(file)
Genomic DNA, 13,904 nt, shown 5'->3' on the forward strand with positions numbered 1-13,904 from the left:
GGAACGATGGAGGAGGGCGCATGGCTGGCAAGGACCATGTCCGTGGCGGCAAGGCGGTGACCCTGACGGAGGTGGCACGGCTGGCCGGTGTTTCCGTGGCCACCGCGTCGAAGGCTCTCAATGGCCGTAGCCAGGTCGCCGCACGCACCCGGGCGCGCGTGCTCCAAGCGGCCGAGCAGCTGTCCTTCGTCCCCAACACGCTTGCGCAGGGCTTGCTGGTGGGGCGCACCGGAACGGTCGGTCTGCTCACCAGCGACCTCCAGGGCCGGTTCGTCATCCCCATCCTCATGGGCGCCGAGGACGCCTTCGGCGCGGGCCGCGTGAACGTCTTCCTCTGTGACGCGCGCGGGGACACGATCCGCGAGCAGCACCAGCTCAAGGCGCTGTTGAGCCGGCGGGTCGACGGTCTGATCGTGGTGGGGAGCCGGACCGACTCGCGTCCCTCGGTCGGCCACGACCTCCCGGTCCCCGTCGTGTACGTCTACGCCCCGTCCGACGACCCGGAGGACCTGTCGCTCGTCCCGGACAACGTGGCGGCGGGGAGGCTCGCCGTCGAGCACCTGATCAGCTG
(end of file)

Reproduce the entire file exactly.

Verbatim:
Genomic DNA, 13,904 nt, shown 5'->3' on the forward strand with positions numbered 1-13,904 from the left:
GGAACGATGGAGGAGGGCGCATGGCTGGCAAGGACCATGTCCGTGGCGGCAAGGCGGTGACCCTGACGGAGGTGGCACGGCTGGCCGGTGTTTCCGTGGCCACCGCGTCGAAGGCTCTCAATGGCCGTAGCCAGGTCGCCGCACGCACCCGGGCGCGCGTGCTCCAAGCGGCCGAGCAGCTGTCCTTCGTCCCCAACACGCTTGCGCAGGGCTTGCTGGTGGGGCGCACCGGAACGGTCGGTCTGCTCACCAGCGACCTCCAGGGCCGGTTCGTCATCCCCATCCTCATGGGCGCCGAGGACGCCTTCGGCGCGGGCCGCGTGAACGTCTTCCTCTGTGACGCGCGCGGGGACACGATCCGCGAGCAGCACCAGCTCAAGGCGCTGTTGAGCCGGCGGGTCGACGGTCTGATCGTGGTGGGGAGCCGGACCGACTCGCGTCCCTCGGTCGGCCACGACCTCCCGGTCCCCGTCGTGTACGTCTACGCCCCGTCCGACGACCCGGAGGACCTGTCGCTCGTCCCGGACAACGTGGCGGCGGGGAGGCTCGCCGTCGAGCACCTGATCAGCTG